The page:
Peter and the Wolf is a great piece of orchestral music to engage young listeners.  The music tells a story which is perfect for young learners.  Each character is represented by an instrument, so there are plenty of opportunities to become familiar with the names of these instruments.  

I would like to share some of the resources that I have used in my classroom along with a few tips for planning your unit.  

My own unit planning strategy is to include as many different modalities as possible. Hearing, seeing, moving, touching. Visual, auditory, kinesthetic.  My Peter & the Wolf toolkit includes a storybook, the recording, and a video.  Then, I add in other hands-on resources depending on the grade level.  Some examples of these resources will be linked at the bottom of the post.

What grade level? Peter and the Wolf fits into my kindergarten and first grade curriculum nicely. In kindergarten, we simply enjoy the story and learn about the characters.  In first grade, I spend more time with the instruments and their names and sounds. Then, I am comfortable leaving this video & activities as a sub plan for second and third grades.

Tell the Story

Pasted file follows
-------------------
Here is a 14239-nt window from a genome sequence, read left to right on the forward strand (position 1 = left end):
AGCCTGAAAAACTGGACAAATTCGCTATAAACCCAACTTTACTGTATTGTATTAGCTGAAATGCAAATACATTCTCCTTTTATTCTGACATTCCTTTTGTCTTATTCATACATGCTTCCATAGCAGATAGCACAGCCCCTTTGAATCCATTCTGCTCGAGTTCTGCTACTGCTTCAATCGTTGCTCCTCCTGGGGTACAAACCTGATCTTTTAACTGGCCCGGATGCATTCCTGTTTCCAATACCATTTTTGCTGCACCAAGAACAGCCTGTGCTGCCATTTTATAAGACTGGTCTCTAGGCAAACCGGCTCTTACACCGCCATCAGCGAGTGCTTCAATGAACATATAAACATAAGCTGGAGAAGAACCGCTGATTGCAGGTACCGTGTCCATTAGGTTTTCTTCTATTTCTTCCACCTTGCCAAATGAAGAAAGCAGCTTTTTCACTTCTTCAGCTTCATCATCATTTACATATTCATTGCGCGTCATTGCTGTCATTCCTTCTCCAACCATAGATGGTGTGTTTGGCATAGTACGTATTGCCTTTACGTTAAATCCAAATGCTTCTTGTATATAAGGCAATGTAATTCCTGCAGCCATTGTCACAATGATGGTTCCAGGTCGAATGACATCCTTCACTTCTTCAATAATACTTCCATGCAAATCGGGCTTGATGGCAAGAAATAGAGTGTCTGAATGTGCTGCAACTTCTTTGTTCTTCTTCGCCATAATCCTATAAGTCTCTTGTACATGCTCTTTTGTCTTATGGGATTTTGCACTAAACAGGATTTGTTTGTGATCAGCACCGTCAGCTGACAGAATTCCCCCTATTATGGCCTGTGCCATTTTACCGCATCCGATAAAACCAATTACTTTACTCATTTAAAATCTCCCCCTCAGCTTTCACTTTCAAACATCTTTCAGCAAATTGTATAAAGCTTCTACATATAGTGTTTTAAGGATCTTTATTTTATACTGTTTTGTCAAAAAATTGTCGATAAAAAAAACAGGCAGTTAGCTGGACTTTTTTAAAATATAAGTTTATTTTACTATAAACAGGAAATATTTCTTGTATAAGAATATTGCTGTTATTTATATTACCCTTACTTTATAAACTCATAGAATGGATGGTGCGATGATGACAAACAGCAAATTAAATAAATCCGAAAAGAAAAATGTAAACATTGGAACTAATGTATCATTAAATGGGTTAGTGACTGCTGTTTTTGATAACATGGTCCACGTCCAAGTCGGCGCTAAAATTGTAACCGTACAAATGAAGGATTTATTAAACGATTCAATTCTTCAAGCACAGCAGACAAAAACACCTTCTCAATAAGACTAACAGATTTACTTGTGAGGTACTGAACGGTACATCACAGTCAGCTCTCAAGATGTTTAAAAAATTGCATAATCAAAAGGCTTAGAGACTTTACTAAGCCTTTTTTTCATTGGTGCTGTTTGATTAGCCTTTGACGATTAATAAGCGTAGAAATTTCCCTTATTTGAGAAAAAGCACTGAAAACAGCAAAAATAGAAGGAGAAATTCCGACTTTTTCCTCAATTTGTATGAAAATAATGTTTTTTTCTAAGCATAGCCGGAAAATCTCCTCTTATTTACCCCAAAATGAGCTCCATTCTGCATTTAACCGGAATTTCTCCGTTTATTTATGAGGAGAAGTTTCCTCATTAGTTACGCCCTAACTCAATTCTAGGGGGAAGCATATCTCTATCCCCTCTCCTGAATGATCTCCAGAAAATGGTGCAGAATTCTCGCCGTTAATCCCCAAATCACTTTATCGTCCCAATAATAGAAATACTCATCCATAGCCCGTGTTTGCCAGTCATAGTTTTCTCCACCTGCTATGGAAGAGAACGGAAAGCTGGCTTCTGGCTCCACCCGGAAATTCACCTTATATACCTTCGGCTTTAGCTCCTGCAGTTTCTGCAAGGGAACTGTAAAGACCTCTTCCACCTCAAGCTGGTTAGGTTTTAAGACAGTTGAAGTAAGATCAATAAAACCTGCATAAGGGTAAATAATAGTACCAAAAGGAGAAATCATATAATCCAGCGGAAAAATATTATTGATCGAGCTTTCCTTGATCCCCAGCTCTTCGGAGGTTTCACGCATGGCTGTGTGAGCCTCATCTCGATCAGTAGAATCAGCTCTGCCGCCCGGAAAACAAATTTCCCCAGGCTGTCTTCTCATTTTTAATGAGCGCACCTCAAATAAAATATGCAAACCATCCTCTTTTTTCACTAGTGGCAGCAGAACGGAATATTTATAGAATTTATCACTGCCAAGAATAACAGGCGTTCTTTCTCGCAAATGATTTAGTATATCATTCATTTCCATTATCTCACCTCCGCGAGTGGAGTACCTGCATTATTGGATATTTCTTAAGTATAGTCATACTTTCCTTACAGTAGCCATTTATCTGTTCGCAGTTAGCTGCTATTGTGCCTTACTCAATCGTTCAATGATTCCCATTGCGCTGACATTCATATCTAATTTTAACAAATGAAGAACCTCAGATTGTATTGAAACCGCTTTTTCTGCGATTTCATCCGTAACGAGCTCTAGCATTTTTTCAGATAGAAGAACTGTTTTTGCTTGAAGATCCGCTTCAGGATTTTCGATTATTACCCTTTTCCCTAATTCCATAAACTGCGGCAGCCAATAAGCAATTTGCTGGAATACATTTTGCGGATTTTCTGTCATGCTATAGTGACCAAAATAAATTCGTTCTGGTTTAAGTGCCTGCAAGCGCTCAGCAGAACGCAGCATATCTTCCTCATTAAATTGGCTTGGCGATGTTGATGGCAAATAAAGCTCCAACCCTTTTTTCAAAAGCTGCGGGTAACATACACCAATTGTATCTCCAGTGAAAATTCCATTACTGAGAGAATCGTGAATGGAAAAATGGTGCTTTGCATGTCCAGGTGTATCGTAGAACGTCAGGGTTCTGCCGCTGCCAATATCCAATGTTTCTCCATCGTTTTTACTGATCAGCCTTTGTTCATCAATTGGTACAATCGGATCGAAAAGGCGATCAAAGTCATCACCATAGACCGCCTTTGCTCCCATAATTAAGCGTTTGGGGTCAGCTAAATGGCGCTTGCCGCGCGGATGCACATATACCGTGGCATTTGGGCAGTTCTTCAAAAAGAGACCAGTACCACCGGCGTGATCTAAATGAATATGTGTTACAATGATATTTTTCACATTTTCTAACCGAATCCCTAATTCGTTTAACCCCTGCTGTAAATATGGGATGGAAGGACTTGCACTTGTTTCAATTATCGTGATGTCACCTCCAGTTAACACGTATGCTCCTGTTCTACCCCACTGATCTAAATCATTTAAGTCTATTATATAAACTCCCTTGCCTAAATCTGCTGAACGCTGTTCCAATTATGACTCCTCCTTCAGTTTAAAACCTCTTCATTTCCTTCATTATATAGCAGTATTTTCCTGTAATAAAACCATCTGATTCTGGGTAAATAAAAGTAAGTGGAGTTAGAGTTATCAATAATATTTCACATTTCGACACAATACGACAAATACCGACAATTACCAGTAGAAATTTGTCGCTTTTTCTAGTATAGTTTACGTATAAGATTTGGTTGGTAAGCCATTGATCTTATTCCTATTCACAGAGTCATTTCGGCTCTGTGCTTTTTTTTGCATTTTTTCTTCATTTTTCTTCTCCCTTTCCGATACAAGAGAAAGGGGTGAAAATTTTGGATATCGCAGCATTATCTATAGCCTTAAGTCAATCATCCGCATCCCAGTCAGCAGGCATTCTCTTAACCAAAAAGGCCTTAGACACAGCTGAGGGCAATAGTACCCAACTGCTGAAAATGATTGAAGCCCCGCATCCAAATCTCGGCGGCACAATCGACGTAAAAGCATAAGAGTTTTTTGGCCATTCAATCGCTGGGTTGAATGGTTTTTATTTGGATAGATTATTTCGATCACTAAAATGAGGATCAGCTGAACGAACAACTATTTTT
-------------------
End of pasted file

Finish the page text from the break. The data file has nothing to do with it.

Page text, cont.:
Using a read-aloud to tell the story will introduce the characters, setting, and plot.  This will help young students follow along with the musical version of the story, and as a bonus, will tie in with language arts standards for a cross-curricular connection. The book by Vladimir Vagin has beautiful, realistic illustrations and the re-telling of the story is very faithful to Prokofiev's version.  As you read, you may want to be sure that your students are familiar with the meanings some of the words such as meadow, lasso, and procession. This is the book that I used in my classroom. (Click on the images to find the books on Amazon.)

There are several other Peter & the Wolf books available. One of them will surely to suit your personal preferences. This next book is retold by Janet Schulman, illustrated by Peter Malone, and includes a full performance CD by the Cincinnati Pops Orchestra.  The realistic illustrations are beautifully done.  In addition to the story, this book also contains an introduction to the characters and their instruments.